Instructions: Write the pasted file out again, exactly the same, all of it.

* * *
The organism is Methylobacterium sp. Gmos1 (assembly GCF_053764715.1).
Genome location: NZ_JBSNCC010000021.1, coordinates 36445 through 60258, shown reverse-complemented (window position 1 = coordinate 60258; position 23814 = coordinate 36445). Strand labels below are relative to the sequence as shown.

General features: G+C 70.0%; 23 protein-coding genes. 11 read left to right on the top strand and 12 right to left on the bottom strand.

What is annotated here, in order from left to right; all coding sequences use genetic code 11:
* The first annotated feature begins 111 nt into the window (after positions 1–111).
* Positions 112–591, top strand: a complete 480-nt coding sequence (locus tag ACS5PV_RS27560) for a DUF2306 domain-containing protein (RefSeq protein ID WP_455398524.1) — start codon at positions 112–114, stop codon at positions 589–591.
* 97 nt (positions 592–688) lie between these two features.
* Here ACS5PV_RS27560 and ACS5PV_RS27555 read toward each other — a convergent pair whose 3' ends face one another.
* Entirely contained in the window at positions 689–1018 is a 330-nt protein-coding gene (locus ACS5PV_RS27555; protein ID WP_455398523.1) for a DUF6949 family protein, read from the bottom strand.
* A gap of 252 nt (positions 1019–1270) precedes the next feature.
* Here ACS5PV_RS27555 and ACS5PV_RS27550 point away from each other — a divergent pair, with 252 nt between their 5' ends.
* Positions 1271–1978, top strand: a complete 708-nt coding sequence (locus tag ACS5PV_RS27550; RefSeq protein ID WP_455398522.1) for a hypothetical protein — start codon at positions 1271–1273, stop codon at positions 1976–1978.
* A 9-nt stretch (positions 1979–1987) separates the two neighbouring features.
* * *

The organism is Methylobacterium sp. Gmos1 (assembly GCF_053764715.1).
Genome location: NZ_JBSNCC010000021.1, coordinates 36445 through 60258, shown reverse-complemented (window position 1 = coordinate 60258; position 23814 = coordinate 36445). Strand labels below are relative to the sequence as shown.

General features: G+C 70.0%; 23 protein-coding genes. 11 read left to right on the top strand and 12 right to left on the bottom strand.

What is annotated here, in order from left to right; all coding sequences use genetic code 11:
* The first annotated feature begins 111 nt into the window (after positions 1–111).
* Positions 112–591, top strand: a complete 480-nt coding sequence (locus tag ACS5PV_RS27560) for a DUF2306 domain-containing protein (RefSeq protein ID WP_455398524.1) — start codon at positions 112–114, stop codon at positions 589–591.
* 97 nt (positions 592–688) lie between these two features.
* Here ACS5PV_RS27560 and ACS5PV_RS27555 read toward each other — a convergent pair whose 3' ends face one another.
* Entirely contained in the window at positions 689–1018 is a 330-nt protein-coding gene (locus ACS5PV_RS27555; protein ID WP_455398523.1) for a DUF6949 family protein, read from the bottom strand.
* A gap of 252 nt (positions 1019–1270) precedes the next feature.
* Here ACS5PV_RS27555 and ACS5PV_RS27550 point away from each other — a divergent pair, with 252 nt between their 5' ends.
* Positions 1271–1978, top strand: a complete 708-nt coding sequence (locus tag ACS5PV_RS27550; RefSeq protein ID WP_455398522.1) for a hypothetical protein — start codon at positions 1271–1273, stop codon at positions 1976–1978.
* A 9-nt stretch (positions 1979–1987) separates the two neighbouring features.